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Alternative Deflocculants for Slip Casting


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I started this discussion on whether or not paper pulp is a good temper for slip-casting. After further reading and YouTube videos, I have learned the importance of using deflocculants in slip-casting. The most common deflocculants I find in modern slip-casting recipes are sodium carbonate, sodium silicate, and Darvan®. With the possible exception of sodium carbonate, all of these deflocculants seem to require an knowledge of modern chemistry or at least medieval alchemy to synthesize. I have read that slip casting may have developed independently in China in the construction of early Jingdezhen pottery and in the construction of clay pan flutes in the first century of Peru (here) so alternative deflocculants must have been in use in these two independent locations in order to form a thick enough casting shell. Two other potters I've consulted suggested using wood ash or tannic acid as deflocculants sincetjese materials are easy to obtain and still have deflocculating properties. I will have to test these two previously mentioned substances first to confirm these recommendations.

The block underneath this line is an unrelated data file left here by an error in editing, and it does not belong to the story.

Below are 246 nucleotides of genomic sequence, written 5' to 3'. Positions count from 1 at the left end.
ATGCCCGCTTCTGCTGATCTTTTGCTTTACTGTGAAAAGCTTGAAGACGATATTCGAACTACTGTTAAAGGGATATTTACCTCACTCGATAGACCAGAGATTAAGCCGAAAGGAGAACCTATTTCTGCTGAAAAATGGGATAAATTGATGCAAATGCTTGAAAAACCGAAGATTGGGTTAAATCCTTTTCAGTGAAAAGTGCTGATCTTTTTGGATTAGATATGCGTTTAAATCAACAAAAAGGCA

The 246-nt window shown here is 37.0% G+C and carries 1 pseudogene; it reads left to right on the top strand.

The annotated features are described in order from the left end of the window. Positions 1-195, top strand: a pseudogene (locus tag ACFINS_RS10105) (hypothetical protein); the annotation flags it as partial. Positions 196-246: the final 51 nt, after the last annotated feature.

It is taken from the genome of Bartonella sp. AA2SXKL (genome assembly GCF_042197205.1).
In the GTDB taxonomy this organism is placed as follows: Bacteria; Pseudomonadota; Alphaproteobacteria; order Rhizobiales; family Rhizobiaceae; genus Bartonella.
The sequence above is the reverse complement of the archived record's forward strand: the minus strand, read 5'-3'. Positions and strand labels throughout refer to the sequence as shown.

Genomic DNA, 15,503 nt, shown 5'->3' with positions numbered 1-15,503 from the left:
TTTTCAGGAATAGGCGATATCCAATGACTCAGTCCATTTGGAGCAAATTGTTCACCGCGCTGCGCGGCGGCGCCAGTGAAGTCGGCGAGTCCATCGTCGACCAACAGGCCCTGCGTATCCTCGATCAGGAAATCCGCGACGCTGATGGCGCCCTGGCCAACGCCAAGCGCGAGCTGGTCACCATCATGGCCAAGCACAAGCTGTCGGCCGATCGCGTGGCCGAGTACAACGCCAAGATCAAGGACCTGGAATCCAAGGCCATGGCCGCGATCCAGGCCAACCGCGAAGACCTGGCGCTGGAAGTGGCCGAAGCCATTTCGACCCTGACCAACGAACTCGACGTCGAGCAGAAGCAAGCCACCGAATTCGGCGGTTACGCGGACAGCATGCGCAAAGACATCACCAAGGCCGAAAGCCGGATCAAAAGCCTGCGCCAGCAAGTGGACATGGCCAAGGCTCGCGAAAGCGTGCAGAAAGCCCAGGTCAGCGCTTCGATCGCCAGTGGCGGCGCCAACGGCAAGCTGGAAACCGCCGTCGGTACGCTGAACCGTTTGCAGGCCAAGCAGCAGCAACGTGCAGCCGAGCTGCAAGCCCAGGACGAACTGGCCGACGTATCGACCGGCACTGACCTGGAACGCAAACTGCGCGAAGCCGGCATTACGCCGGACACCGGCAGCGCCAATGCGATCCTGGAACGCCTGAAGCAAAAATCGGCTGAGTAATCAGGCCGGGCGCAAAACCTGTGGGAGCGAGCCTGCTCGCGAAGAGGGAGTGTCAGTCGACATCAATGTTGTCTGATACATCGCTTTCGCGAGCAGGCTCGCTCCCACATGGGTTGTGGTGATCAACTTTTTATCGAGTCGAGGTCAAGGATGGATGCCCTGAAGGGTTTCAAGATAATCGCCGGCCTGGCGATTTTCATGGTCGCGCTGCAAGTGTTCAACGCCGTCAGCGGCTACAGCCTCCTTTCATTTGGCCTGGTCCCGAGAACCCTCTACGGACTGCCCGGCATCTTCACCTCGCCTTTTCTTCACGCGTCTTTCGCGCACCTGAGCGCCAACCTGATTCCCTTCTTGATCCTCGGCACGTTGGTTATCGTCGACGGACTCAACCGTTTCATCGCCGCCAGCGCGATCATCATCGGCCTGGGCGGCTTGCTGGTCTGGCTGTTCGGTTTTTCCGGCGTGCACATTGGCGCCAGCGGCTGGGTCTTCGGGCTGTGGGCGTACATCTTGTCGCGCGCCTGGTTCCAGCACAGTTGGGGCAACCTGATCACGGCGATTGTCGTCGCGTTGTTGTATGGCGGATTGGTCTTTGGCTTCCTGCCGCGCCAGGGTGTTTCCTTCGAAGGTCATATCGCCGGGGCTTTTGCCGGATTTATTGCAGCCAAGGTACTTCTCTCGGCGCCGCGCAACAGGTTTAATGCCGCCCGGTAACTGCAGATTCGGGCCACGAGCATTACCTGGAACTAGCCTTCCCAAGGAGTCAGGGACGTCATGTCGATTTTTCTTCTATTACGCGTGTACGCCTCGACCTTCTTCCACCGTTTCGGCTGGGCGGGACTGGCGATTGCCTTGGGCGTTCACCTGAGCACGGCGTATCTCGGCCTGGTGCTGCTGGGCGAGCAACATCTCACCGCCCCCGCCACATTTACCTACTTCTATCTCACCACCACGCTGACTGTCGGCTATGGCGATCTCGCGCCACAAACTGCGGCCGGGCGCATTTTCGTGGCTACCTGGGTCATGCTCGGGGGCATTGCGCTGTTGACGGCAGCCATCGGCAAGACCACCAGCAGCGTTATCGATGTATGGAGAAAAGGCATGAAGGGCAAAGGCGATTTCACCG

Before I do any tests with wood ash or tannic acid, I want to comfirm if any potters in this forum have ever used alternative deflocculants in slip-casting.

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Interesting topic. Trying to find some old documents that detailed deflocculants used in the 18th and early 19th centuries. I would point you to libraries and galleries at Kent on Stoke in the UK. I do recall reading several documents detailing this issue: but again too long so my memory is fuzzy. I also recall Taxtile Doat (Serves in France and The University Pottery in St. Louis) detailing this topic as well. I could go on a deep dive about the chemistry, but that will not help you with a definitive answer. I do recall calcium phosphate being used as a plasticizer.

Tom